New Yorker article:
In the spring semester of my senior year of high school, my father got a call from the headmaster of the school I was about to graduate from. The headmaster said that he was expecting to speak soon with the admissions office at the single Ivy League college to which, on the headmaster?s advice, I had applied. He was wondering whether my father planned to attend a local cocktail-party fund-raiser for my school that Sunday. My father (rightly, in my opinion) hung up on him, and a few weeks later I received a rejection letter from the Ivy League college. This was my introduction to the meritocracy.
The phrase “affirmative action” is a slippery one, and its vague definition contributes to the difficulty of debate about it. If it means “lower standards for a particular group” then it has the potential to demean the achievements of individuals and crowd out otherwise qualified applicants. My personal ideal is that employers and recruiters make an extra effort to seek out qualified candidates that might not otherwise apply for a position in a job or a school. That, I think, is a positive action that one can take to improve diversity in educational institutions and workplaces. I don’t know if it would be enough, though.
In the workplace, it’s slightly less complex than the college admissions office, because there’s really only one question: can this person do this job? An employer doesn’t care what your excuse is. They don’t care what color your skin is, or where you’re from. They have a list of qualifications that you meet or don’t meet. At most, they’ll have a training program where you can demonstrate that you’re a quick learner and a good hire. But maybe not.
Schools have more luxuries, really. They can do things like make allowances for opportunity. Say, for example, Tom’s school had five AP classes and Bill’s only had two. We can see that both of them took advantage of all the AP classes that were available and both students work hard. Bill might be a great student who will excel given the chance. It’s impossible to tell in advance. And there are a million factors of difference between the two that you can’t quanitfy, all of which intevitably get tied up with the single overriding factor that shouldn’t matter: race.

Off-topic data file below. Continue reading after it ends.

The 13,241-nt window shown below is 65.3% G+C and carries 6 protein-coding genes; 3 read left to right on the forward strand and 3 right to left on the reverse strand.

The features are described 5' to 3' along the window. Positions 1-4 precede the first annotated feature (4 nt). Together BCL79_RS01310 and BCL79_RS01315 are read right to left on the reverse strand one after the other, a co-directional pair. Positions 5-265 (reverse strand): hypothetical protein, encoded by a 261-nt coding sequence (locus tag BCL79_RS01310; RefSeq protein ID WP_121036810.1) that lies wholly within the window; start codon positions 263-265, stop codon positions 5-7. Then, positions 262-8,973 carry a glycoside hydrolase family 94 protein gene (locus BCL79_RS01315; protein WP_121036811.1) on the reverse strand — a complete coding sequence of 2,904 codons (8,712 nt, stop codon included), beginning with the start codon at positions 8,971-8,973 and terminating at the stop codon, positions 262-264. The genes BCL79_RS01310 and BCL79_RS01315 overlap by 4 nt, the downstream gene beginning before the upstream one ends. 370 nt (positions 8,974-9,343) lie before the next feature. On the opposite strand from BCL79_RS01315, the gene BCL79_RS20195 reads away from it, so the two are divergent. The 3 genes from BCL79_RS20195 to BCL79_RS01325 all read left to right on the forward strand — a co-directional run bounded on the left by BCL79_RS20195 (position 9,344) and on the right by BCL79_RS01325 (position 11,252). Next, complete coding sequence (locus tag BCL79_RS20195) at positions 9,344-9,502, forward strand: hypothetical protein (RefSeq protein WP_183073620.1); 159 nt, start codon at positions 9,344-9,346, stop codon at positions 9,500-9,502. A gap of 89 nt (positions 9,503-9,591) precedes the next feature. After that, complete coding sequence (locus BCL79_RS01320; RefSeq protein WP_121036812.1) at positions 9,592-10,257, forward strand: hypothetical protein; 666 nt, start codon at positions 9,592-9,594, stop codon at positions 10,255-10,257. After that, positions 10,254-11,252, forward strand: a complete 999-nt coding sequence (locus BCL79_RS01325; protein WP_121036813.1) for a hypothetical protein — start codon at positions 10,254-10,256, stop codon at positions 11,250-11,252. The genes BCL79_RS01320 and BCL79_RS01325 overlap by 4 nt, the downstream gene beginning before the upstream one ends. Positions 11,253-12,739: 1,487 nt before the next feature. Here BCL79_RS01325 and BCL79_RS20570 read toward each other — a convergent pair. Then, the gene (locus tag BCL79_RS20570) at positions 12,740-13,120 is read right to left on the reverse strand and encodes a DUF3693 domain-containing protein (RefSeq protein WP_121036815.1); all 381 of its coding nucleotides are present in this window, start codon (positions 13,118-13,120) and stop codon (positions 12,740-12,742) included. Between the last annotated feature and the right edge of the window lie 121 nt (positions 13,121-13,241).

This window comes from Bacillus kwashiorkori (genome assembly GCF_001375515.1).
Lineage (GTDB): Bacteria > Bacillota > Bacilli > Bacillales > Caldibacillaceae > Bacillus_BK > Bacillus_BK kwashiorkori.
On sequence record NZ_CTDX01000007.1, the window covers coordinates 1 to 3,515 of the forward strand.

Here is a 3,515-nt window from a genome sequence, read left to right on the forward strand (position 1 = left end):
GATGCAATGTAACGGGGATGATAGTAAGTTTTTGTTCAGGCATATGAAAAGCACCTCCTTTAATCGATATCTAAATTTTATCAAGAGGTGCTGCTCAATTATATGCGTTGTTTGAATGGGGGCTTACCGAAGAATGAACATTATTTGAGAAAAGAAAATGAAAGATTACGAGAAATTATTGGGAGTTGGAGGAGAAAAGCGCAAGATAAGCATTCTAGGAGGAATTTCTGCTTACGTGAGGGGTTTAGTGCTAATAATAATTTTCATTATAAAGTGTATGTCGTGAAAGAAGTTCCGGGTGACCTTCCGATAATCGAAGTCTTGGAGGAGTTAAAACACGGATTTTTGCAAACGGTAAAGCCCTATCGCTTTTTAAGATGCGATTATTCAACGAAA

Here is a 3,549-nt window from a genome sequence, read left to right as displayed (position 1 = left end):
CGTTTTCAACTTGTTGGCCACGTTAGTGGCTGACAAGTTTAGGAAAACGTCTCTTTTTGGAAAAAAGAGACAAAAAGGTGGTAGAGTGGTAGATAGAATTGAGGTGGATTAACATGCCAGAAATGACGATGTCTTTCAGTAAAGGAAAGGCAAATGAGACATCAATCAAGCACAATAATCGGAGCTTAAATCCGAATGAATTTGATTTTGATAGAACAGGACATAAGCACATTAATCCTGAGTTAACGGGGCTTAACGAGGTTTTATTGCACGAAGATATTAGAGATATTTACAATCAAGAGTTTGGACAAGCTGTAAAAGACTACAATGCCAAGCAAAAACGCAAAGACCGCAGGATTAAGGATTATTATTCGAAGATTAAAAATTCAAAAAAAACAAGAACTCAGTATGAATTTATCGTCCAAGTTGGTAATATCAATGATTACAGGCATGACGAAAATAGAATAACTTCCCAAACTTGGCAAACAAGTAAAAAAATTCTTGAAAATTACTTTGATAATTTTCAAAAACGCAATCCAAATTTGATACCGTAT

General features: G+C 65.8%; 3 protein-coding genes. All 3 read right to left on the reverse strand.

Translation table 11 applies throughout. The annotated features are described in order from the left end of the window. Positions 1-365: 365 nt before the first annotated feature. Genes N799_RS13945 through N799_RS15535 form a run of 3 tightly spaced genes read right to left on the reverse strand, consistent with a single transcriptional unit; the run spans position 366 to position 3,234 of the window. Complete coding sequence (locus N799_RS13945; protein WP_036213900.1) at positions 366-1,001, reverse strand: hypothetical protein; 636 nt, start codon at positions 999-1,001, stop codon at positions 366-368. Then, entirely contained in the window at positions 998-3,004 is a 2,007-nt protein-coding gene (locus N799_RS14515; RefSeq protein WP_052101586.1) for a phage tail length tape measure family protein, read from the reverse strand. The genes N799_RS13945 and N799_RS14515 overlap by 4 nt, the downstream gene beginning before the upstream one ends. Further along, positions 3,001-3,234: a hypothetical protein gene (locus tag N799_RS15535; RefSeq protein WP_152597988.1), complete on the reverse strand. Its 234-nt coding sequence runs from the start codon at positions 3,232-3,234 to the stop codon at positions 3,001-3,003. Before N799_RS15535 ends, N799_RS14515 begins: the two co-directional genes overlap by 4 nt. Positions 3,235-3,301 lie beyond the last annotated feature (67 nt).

Now, the “development admit” is more than just seeking out and asking rich kids to apply to your college. It’s every bit as serious as race-based affirmative action policies. It’s like “legacies,” where if your parents and grandparents went to the school they give you a bonus too, because people who have more than one generation at the same school give more and contribute to the culture of the school. These admissions policies are good for the school and good for all the other students. How else are you going to pay for those scholarships, that new science center, the security service that will walk you safely across campus after dark? Several universities in this country have gone from mediocre to top-twenty with the funds from development admissions policies.
Purely academic admission preferences are an impossible ideal anyway. Perhaps we should add money to the list of factors more clearly: poor students who haven’t had the opportunity to excel, and rich students who have had every opportunity to fuck up, can both get an extra weight.
Ethically shady? Well, yes. But few ethical decisions are truly black and white.